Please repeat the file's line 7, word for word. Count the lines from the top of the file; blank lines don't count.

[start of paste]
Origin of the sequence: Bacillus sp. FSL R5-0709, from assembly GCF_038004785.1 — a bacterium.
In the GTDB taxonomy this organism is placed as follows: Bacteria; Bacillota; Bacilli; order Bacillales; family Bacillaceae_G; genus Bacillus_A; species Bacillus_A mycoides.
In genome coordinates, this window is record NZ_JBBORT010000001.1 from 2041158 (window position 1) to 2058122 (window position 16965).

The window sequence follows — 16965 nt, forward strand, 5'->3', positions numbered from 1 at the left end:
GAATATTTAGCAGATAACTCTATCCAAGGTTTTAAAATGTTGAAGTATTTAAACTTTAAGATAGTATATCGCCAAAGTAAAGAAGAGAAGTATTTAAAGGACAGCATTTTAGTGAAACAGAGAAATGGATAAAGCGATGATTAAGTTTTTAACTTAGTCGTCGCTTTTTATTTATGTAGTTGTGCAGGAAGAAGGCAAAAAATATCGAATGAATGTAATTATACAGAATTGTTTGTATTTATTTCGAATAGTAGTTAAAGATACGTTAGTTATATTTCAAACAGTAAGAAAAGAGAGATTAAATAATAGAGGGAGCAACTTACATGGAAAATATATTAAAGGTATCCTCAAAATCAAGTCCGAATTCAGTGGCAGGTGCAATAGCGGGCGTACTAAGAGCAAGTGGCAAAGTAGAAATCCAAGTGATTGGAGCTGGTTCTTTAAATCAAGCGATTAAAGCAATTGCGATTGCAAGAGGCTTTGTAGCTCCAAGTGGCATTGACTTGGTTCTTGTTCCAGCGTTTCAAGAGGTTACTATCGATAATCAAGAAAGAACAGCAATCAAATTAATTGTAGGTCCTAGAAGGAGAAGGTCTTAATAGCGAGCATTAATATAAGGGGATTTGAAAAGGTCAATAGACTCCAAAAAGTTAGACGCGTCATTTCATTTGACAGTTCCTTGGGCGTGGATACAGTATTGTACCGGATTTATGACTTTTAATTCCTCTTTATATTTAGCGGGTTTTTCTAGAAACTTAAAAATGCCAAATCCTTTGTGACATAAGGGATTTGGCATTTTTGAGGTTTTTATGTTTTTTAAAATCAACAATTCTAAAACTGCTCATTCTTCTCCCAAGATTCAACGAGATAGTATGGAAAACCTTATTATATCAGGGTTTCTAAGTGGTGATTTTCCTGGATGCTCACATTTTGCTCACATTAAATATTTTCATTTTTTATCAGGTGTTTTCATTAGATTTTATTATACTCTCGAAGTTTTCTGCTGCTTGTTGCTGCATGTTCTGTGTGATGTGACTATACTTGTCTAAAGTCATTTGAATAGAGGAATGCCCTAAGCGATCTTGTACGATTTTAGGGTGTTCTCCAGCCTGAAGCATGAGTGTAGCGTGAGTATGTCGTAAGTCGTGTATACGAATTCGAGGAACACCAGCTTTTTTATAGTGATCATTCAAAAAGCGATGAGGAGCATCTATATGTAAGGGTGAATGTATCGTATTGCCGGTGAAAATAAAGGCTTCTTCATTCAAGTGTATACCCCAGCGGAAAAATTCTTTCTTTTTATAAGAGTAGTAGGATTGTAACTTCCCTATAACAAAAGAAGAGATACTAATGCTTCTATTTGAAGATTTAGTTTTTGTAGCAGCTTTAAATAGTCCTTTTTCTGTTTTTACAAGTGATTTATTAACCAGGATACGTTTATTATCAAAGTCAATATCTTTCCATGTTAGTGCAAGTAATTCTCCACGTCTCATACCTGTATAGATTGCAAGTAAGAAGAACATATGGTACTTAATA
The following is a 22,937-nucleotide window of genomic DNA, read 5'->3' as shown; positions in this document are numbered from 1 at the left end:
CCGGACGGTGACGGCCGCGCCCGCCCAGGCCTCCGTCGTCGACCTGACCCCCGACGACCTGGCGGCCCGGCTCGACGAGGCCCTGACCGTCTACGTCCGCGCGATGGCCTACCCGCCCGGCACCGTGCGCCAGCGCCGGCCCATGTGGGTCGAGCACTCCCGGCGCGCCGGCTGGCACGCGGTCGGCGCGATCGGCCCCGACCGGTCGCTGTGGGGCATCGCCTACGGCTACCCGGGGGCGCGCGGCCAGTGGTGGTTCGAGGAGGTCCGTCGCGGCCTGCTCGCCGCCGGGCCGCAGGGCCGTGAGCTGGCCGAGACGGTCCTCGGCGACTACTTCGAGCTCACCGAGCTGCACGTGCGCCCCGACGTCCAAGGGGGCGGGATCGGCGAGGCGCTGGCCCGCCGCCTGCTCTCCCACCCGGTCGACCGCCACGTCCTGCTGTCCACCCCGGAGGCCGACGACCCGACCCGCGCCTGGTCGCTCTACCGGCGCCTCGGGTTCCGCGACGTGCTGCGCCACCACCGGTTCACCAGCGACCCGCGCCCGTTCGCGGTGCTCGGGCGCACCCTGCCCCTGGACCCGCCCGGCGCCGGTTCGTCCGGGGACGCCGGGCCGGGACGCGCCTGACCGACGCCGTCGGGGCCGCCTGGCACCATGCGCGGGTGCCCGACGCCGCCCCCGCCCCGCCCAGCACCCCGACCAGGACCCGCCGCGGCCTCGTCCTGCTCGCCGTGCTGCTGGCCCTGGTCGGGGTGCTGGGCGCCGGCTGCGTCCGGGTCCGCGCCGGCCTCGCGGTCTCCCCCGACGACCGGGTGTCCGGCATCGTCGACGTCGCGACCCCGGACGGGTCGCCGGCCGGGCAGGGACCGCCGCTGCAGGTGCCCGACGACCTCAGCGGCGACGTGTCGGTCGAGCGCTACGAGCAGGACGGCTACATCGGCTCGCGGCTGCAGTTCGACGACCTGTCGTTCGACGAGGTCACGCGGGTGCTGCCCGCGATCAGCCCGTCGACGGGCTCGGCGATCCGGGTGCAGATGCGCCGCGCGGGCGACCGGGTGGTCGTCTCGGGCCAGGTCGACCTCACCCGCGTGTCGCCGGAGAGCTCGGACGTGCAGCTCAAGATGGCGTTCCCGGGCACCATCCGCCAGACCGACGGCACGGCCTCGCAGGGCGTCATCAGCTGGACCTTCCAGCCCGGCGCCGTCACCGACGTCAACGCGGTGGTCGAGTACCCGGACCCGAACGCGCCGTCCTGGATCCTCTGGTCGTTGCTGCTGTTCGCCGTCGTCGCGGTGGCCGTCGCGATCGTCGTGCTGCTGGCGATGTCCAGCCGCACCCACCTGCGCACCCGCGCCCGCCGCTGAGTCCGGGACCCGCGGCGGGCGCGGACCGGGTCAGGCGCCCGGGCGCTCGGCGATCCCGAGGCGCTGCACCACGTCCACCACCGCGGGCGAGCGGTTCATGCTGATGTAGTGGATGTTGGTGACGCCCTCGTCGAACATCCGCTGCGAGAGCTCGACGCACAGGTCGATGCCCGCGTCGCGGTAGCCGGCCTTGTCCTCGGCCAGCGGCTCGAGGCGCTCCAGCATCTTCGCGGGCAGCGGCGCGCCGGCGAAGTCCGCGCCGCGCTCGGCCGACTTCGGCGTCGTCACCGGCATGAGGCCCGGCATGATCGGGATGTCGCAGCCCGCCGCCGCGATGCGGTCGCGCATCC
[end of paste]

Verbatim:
CCGGACGGTGACGGCCGCGCCCGCCCAGGCCTCCGTCGTCGACCTGACCCCCGACGACCTGGCGGCCCGGCTCGACGAGGCCCTGACCGTCTACGTCCGCGCGATGGCCTACCCGCCCGGCACCGTGCGCCAGCGCCGGCCCATGTGGGTCGAGCACTCCCGGCGCGCCGGCTGGCACGCGGTCGGCGCGATCGGCCCCGACCGGTCGCTGTGGGGCATCGCCTACGGCTACCCGGGGGCGCGCGGCCAGTGGTGGTTCGAGGAGGTCCGTCGCGGCCTGCTCGCCGCCGGGCCGCAGGGCCGTGAGCTGGCCGAGACGGTCCTCGGCGACTACTTCGAGCTCACCGAGCTGCACGTGCGCCCCGACGTCCAAGGGGGCGGGATCGGCGAGGCGCTGGCCCGCCGCCTGCTCTCCCACCCGGTCGACCGCCACGTCCTGCTGTCCACCCCGGAGGCCGACGACCCGACCCGCGCCTGGTCGCTCTACCGGCGCCTCGGGTTCCGCGACGTGCTGCGCCACCACCGGTTCACCAGCGACCCGCGCCCGTTCGCGGTGCTCGGGCGCACCCTGCCCCTGGACCCGCCCGGCGCCGGTTCGTCCGGGGACGCCGGGCCGGGACGCGCCTGACCGACGCCGTCGGGGCCGCCTGGCACCATGCGCGGGTGCCCGACGCCGCCCCCGCCCCGCCCAGCACCCCGACCAGGACCCGCCGCGGCCTCGTCCTGCTCGCCGTGCTGCTGGCCCTGGTCGGGGTGCTGGGCGCCGGCTGCGTCCGGGTCCGCGCCGGCCTCGCGGTCTCCCCCGACGACCGGGTGTCCGGCATCGTCGACGTCGCGACCCCGGACGGGTCGCCGGCCGGGCAGGGACCGCCGCTGCAGGTGCCCGACGACCTCAGCGGCGACGTGTCGGTCGAGCGCTACGAGCAGGACGGCTACATCGGCTCGCGGCTGCAGTTCGACGACCTGTCGTTCGACGAGGTCACGCGGGTGCTGCCCGCGATCAGCCCGTCGACGGGCTCGGCGATCCGGGTGCAGATGCGCCGCGCGGGCGACCGGGTGGTCGTCTCGGGCCAGGTCGACCTCACCCGCGTGTCGCCGGAGAGCTCGGACGTGCAGCTCAAGATGGCGTTCCCGGGCACCATCCGCCAGACCGACGGCACGGCCTCGCAGGGCGTCATCAGCTGGACCTTCCAGCCCGGCGCCGTCACCGACGTCAACGCGGTGGTCGAGTACCCGGACCCGAACGCGCCGTCCTGGATCCTCTGGTCGTTGCTGCTGTTCGCCGTCGTCGCGGTGGCCGTCGCGATCGTCGTGCTGCTGGCGATGTCCAGCCGCACCCACCTGCGCACCCGCGCCCGCCGCTGAGTCCGGGACCCGCGGCGGGCGCGGACCGGGTCAGGCGCCCGGGCGCTCGGCGATCCCGAGGCGCTGCACCACGTCCACCACCGCGGGCGAGCGGTTCATGCTGATGTAGTGGATGTTGGTGACGCCCTCGTCGAACATCCGCTGCGAGAGCTCGACGCACAGGTCGATGCCCGCGTCGCGGTAGCCGGCCTTGTCCTCGGCCAGCGGCTCGAGGCGCTCCAGCATCTTCGCGGGCAGCGGCGCGCCGGCGAAGTCCGCGCCGCGCTCGGCCGACTTCGGCGTCGTCACCGGCATGAGGCCCGGCATGATCGGGATGTCGCAGCCCGCCGCCGCGATGCGGTCGCGCATCC